I kind of have this thing for curling ribbon. I have quite a stash of it—nine different colors—and I use it for dressing up packages wrapped in repurposed brown paper grocery bags and for making impressive-looking bake sale items.
A little bit of curling ribbon can make a baggie with three hastily thrown together of-course-I-remembered-that-the-bake-sale-was-today-cookies look almost as impressive as the I-was-up-until-two-in-the-morning-painting-kitty-faces-on-cupcakes treats that the other mother brought in.
And that’s what it’s all about, right? Looking impressive?
Nope. Actually it’s all about raising money for the new playground… or enough money to send the kids on a trip to the zoo—with enough money to pay for the busses to bring them there AND back.
But I digress.
As I mentioned the other day, we just celebrated the Pixie’s birthday—and, of course, I had to bring a snack into school. Having done the birthday party thing with a fruit pizza cake with brownie crust (a sinfully good brownie crust, I might add, compliments of my mother-in-law) and my delightful Pretzel Kisses, I thought something healthy was in order.
We’ve been moving down this healthy lifestyle road for a couple of years now, spurred on by a growing understanding of just how bad some of the “normal” food is for you—and a dose of good, old-fashioned peer pressure.
One of the kids in the Pixie’s class comes from a family that takes a healthy lifestyle very seriously—and they try to discourage their daughter from eating anything but the healthiest snacks at school. I didn’t want to bring in something that would exclude that kid from a birthday treat—and her mother’s right: Why should “fun” food be sugary, dye-filled crap?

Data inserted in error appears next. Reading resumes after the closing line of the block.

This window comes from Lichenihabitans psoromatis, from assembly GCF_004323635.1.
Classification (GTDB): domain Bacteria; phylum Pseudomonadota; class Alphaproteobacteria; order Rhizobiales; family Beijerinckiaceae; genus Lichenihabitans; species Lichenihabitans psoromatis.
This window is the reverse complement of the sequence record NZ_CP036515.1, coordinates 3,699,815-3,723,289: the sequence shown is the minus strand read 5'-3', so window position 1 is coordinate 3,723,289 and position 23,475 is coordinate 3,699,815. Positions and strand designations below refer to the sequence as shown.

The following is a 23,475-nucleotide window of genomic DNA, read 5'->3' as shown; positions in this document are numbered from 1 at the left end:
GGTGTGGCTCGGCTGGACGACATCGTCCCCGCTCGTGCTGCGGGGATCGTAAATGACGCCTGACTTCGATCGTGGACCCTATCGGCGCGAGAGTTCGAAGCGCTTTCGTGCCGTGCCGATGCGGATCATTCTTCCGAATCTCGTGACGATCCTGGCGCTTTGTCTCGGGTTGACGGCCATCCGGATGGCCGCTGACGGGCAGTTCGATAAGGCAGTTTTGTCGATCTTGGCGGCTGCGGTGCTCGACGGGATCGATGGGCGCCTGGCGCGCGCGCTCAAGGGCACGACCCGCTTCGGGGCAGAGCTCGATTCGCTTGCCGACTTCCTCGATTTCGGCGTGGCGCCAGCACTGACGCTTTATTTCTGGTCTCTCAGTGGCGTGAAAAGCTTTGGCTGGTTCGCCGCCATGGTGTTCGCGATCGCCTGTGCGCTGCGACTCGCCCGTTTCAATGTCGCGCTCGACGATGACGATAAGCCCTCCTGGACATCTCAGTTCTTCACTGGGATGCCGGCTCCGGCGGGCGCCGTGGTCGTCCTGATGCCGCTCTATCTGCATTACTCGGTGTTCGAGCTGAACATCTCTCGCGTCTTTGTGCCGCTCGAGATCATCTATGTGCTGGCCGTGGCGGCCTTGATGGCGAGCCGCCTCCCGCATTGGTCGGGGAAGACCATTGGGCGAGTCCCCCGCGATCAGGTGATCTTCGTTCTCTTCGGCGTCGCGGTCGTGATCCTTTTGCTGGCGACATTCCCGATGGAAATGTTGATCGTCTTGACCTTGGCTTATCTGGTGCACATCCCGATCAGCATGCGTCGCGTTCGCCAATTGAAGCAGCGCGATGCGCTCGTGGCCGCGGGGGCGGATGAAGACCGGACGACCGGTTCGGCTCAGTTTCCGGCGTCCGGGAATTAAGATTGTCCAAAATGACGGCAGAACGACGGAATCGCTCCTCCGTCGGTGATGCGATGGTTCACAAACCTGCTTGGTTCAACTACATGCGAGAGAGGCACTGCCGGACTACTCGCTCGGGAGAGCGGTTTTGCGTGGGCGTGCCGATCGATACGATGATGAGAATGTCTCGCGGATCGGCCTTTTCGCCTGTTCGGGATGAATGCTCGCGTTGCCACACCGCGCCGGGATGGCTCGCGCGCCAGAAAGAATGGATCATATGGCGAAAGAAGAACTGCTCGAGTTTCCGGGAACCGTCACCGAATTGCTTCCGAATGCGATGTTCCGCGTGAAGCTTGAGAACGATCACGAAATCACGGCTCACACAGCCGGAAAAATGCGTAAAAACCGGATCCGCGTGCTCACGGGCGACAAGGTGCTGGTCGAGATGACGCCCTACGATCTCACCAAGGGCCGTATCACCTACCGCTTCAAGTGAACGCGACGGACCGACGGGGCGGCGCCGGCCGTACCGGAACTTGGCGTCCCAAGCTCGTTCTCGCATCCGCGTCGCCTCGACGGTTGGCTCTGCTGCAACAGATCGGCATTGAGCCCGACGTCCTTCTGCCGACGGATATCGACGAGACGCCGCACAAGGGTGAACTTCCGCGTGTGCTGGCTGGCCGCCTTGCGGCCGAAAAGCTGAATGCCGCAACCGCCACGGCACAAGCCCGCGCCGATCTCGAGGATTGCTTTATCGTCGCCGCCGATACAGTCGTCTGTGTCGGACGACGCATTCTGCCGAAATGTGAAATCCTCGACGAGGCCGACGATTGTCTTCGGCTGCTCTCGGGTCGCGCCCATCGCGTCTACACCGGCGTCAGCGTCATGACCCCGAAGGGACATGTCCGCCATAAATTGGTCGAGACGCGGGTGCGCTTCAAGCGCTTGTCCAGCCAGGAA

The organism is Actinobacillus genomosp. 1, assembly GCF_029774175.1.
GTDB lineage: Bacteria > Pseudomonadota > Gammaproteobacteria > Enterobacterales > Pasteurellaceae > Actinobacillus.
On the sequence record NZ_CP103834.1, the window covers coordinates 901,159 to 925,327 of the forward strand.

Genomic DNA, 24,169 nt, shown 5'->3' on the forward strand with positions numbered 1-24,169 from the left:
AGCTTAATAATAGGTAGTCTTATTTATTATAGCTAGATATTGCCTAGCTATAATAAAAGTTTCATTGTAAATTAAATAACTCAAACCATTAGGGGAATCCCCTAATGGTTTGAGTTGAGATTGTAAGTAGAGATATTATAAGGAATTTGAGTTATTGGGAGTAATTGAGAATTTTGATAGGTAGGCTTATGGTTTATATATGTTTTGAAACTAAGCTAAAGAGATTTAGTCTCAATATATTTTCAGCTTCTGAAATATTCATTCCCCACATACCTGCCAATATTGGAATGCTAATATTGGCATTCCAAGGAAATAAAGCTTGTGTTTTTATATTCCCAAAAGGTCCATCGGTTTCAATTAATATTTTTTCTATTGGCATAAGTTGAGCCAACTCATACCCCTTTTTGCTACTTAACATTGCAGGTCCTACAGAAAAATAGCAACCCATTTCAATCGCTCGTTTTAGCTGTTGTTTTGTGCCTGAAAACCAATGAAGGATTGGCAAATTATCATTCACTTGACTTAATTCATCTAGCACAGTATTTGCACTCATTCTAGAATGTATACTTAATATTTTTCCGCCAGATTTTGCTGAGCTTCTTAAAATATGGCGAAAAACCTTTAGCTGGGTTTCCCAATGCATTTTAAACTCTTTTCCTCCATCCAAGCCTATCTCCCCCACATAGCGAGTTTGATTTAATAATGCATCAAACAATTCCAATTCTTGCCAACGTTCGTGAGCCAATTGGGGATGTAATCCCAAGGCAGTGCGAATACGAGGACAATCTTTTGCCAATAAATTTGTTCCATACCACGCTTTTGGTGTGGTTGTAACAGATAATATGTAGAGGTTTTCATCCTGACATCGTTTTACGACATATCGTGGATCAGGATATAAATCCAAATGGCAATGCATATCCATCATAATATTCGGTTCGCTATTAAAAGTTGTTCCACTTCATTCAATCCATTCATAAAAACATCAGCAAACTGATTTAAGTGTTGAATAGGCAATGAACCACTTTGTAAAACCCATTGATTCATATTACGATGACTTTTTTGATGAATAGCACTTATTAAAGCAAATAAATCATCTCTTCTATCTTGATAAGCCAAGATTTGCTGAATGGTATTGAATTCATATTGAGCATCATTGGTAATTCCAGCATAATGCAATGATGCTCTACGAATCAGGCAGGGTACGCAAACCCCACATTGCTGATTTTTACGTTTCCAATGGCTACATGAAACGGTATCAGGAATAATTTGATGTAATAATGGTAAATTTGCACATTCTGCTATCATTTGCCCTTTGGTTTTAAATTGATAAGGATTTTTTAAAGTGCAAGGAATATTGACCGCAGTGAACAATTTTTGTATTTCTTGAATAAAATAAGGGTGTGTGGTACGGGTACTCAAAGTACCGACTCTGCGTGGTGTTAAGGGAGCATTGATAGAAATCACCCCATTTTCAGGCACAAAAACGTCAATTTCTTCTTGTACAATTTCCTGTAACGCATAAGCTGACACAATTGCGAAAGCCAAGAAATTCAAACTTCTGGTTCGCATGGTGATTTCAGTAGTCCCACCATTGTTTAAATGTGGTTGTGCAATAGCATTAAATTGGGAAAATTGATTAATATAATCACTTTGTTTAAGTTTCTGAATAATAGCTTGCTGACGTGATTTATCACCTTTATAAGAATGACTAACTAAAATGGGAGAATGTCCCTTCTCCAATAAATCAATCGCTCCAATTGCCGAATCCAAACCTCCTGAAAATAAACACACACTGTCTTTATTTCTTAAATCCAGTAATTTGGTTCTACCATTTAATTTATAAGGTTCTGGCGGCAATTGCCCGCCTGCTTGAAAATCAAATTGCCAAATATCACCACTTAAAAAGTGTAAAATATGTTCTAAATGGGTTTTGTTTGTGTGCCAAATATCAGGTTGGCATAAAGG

And just to show that I am doing something right, when I asked the Pixie what sort of treat she wanted to share with her friends for her birthday, she asked for fruit skewers (like the ones shown here).
I thought about what was likely to happen if I handed fifteen preschoolers pointy sticks… with or without fruit on them…
Boy One and Boy Two would use them for light sabers. During the epic battle that would immediately follow, Girl Three would be stabbed. Boy Four would try to eat the fruit straight off the skewer and impale himself. Girl Five would get a splinter…
I just couldn’t see it really working out in any good way at all. (Actually, I’m pretty sure that the Pixie’s fabulous teachers are fully capable of dealing with snack… whether or not it comes on a pointy stick.)
Of course, they turned out not to be Rainbow Fruit Cups because I couldn’t find any melon that looked worth eating. (And, honestly, why would there be? It is February in Upstate New York; I should have been giddy that I found good strawberries. Actually, I was giddy—I found really good strawberries!)
I brought Fruit Cups into the Pixie’s Class for a Birthday Treat. And you know what happened?
The Pixie was delighted that the curling ribbon matched her crown.
The kids ate a birthday treat that didn’t have any artificial anything in it and fell firmly under the heading of Good For You.
No one got stabbed.
They were all happy.
And I got to use curling ribbon.